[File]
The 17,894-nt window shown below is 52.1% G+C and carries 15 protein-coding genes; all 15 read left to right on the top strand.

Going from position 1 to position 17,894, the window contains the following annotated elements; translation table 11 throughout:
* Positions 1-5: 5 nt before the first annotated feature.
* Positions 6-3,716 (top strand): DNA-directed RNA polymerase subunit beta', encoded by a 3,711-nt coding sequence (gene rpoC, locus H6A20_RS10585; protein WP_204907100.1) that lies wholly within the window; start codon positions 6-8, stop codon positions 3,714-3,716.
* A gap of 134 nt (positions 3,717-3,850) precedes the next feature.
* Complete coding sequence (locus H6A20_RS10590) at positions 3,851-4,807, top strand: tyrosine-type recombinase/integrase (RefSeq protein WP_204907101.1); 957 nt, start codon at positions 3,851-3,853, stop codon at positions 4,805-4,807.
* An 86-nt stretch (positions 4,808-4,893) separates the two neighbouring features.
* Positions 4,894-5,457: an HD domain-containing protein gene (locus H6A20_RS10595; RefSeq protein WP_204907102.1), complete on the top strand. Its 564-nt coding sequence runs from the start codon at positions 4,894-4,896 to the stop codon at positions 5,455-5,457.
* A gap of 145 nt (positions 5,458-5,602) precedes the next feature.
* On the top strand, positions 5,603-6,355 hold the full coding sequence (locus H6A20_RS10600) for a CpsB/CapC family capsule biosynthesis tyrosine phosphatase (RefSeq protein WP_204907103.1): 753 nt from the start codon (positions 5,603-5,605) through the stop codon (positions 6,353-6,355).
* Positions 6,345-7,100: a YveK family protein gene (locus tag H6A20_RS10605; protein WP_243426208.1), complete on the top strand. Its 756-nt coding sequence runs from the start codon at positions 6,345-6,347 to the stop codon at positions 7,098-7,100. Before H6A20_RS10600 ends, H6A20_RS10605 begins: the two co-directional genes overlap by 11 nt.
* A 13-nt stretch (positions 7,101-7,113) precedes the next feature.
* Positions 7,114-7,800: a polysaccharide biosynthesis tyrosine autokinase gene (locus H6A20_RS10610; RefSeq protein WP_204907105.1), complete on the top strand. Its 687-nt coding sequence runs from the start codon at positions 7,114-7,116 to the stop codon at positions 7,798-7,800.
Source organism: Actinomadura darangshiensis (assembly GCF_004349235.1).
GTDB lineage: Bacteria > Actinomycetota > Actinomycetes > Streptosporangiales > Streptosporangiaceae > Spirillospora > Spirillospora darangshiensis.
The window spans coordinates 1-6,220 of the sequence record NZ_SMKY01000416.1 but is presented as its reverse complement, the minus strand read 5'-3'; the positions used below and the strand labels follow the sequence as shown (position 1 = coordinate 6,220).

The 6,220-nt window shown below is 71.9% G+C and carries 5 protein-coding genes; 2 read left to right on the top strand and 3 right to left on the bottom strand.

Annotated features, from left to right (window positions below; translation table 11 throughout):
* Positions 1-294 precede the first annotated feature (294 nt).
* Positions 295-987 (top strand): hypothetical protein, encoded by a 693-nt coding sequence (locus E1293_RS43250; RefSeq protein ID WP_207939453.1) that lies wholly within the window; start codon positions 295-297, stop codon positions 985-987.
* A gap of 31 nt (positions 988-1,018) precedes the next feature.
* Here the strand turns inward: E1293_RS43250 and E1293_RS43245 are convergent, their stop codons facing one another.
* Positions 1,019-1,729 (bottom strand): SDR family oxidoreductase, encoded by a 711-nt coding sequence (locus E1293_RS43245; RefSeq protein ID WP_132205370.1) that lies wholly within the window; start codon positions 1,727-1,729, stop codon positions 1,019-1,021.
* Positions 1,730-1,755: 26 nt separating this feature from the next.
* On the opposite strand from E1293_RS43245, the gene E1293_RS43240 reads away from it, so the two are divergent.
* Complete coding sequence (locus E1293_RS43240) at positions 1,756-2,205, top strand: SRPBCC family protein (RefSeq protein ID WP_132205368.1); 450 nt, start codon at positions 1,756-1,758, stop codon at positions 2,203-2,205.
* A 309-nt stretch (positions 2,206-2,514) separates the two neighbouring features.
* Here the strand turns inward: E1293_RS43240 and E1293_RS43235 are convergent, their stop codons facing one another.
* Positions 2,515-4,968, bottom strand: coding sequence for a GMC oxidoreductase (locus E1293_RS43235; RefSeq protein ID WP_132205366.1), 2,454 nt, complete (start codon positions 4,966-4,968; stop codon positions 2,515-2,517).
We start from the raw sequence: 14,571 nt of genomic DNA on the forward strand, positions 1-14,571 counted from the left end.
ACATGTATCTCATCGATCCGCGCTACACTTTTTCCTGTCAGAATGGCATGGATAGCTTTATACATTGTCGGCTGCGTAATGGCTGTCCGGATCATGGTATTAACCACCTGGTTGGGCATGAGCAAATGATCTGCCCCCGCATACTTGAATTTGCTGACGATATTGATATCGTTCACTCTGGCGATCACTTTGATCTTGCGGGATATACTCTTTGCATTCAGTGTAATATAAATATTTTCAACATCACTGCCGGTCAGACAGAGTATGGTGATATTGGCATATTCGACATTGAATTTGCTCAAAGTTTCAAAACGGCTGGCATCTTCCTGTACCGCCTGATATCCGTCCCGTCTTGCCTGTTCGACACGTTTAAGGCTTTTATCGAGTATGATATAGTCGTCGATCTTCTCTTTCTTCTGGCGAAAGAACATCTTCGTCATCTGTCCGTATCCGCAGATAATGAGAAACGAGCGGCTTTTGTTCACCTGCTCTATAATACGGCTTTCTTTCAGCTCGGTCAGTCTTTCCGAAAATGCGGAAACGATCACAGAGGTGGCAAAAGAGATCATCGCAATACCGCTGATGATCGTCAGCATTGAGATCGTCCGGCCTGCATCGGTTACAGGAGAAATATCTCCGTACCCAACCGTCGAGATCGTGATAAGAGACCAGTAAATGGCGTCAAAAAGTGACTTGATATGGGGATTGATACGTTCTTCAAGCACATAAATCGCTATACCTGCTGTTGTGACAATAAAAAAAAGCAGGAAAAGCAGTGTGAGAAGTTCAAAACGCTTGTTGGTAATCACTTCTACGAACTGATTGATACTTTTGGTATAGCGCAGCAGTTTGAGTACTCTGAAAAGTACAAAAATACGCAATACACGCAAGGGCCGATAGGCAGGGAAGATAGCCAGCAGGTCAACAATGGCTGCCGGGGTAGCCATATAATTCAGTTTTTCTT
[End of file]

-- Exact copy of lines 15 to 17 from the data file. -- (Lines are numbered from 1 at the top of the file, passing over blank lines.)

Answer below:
GTDB lineage: Bacteria > Actinomycetota > Actinomycetes > Streptosporangiales > Streptosporangiaceae > Spirillospora > Spirillospora darangshiensis.
The window spans coordinates 1-6,220 of the sequence record NZ_SMKY01000416.1 but is presented as its reverse complement, the minus strand read 5'-3'; the positions used below and the strand labels follow the sequence as shown (position 1 = coordinate 6,220).

The 6,220-nt window shown below is 71.9% G+C and carries 5 protein-coding genes; 2 read left to right on the top strand and 3 right to left on the bottom strand.